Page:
Legislation to extend federal unemployment benefits stalled in the Senate on Tuesday, ensuring an extension will not become law until after lawmakers return from a one-week recess.
The impasse also raised real questions about whether Congress would extend the federal benefits at all. The benefits were launched by the Bush administration and expired late last month.
The motions required 60 votes for passage.
A proposal to end debate on Senate Majority Leader Harry Reid’s (D-Nev.) proposal to extend benefits by 11 months was rejected in a 52-48 vote. Reid’s proposal would have paid for the extension with cuts to spending in 2024.
The Senate then rejected a motion to end debate on a three-month extension in a 55-45 vote. That bill didn’t include any spending cuts to offset the measure’s $6 billion cost.
Senate Democrats and Republicans have also been unable to agree to an amendment process.
Reid proposed limiting amendments to five for each party and said he would insist on a 60-vote threshold, which guarantees that no GOP amendments would be approved. He then said that, in return for allowing amendment votes, Republicans should let the bill be approved or rejected by a simple majority vote, without the need for a 60-vote threshold to end debate.
Minority Leader Mitch McConnell (R-Ky.) said the proposal is a nonstarter and offered a counterproposal of Democrats agreeing to an open amendment process that would let each party alternate between amendment proposals.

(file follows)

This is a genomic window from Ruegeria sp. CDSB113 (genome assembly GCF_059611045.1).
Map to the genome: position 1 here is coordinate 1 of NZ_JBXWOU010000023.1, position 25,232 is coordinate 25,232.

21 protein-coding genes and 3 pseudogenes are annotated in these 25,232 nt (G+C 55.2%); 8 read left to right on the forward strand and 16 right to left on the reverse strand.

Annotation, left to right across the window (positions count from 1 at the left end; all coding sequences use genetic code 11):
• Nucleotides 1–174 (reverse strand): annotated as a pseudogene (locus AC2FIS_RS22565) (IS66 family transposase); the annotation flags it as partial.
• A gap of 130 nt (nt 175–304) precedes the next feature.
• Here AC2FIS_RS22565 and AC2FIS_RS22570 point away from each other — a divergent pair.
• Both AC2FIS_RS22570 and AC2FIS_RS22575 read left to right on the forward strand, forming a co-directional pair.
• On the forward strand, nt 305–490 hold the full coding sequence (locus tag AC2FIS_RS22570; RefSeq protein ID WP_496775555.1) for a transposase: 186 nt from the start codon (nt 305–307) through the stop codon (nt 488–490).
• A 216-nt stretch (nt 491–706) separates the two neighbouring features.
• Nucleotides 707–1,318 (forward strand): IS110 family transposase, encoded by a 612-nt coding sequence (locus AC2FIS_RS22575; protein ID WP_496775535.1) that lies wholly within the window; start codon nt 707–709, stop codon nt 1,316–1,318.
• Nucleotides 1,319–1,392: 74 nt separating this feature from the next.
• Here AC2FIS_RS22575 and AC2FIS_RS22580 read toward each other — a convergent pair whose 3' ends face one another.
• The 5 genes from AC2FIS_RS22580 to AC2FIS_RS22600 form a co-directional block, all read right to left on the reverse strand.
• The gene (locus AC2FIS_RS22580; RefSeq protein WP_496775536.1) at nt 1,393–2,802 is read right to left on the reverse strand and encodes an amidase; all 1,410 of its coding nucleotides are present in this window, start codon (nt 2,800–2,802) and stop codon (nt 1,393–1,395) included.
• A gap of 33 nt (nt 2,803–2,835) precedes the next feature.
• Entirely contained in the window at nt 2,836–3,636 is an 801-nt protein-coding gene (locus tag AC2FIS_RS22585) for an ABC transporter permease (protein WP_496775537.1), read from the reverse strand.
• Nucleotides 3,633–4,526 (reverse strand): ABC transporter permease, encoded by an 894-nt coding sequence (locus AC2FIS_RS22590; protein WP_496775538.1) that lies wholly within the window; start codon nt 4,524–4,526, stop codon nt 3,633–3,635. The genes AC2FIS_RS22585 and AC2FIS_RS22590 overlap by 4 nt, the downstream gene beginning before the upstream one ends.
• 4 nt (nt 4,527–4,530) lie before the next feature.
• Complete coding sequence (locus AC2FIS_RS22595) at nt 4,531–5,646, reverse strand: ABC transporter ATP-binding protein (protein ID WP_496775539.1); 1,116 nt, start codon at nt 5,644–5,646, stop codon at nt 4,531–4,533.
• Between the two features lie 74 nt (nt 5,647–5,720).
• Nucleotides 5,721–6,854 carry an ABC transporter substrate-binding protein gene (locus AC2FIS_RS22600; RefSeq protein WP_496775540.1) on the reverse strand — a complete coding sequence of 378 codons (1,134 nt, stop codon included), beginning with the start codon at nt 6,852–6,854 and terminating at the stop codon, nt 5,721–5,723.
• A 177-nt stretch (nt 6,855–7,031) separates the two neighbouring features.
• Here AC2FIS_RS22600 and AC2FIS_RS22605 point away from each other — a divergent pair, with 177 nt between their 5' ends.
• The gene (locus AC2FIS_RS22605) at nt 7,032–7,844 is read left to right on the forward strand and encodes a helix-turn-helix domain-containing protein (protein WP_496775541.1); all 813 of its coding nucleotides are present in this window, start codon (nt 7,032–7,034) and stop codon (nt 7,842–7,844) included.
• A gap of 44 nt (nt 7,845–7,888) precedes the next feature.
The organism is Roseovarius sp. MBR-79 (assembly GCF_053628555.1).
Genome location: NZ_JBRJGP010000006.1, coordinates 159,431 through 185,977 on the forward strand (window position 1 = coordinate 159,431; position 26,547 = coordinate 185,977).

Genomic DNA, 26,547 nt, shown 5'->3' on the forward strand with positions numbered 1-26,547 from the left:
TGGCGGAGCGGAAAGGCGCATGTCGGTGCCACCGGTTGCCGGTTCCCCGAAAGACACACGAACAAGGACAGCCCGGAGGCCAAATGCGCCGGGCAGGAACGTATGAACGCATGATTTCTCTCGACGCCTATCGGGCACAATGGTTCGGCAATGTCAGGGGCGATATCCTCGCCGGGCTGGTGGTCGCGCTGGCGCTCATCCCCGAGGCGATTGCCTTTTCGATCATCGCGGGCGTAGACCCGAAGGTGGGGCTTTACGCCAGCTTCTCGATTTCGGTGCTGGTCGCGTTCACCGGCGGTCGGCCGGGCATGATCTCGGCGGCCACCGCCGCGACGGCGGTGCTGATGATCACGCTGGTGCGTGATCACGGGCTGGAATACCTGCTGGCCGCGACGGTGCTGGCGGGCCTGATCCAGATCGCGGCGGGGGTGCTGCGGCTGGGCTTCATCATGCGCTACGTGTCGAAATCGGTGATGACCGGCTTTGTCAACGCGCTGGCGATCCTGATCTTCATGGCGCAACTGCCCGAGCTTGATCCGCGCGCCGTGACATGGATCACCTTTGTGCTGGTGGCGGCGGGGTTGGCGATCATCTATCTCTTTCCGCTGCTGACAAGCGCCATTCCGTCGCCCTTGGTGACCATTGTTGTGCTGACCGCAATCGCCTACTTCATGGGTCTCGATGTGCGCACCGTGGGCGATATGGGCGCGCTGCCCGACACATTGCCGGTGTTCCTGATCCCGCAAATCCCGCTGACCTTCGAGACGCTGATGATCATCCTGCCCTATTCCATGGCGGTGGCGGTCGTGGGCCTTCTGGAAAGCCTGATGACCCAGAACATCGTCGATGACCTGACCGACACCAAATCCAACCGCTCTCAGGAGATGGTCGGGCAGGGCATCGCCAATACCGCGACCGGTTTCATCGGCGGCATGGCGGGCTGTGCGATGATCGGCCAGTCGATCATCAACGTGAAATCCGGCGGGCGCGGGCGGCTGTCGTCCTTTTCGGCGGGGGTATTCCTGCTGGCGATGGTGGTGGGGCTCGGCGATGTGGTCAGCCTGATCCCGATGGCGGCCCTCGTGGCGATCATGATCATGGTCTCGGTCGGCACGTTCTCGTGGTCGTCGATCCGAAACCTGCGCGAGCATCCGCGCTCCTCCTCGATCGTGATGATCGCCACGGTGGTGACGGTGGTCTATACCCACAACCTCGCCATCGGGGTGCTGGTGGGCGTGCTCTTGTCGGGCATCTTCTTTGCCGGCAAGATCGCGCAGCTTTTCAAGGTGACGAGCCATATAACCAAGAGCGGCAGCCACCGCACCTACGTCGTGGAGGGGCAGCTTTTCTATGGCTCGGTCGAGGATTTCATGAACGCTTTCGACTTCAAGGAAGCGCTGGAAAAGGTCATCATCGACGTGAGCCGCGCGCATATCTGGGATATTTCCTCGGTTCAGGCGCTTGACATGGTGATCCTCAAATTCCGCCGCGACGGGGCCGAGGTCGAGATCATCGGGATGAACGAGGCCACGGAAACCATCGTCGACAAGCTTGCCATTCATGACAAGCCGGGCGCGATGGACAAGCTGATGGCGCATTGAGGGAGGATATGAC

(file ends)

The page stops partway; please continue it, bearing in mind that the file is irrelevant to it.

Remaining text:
McConnell also asked for a vote to table Reid’s pending motion on the bill in order to allow consideration of various amendments.
Predictably, the Senate voted McConnell’s motion down 45-55.
The major sticking point between the two sides has been whether to pay for the cost of extending the benefits. Republicans in the House and Senate argue it should be paid for, and House Republicans also want some of their job proposals to be considered in tandem with extending unemployment benefits.
Democrats have argued the benefits represent emergency spending, though they have expressed a willingness to find offsets.
Extending the benefits is also playing into a 2014 income inequality election theme for Democrats, who are trying to portray Republicans as out of touch with the country on economic issues.
Senate Republicans have sought to prevent that image from sticking to them, as they have argued the benefits should be paid for with spending cuts.
Reid said Tuesday he remained hopeful Congress could approve an extension when it returns.
“I would hope we could get that passed sometime,” Reid said on the floor Tuesday. “If we can’t, there’s still an effort — I’m sure out there someplace — that we could find a way to work together.
A group of negotiators from both parties have sought to reach a deal on paying for the extension of the benefits. Senate
Republicans argued on Tuesday afternoon that they are prepared to continue negotiations on the bill to find suitable offsets.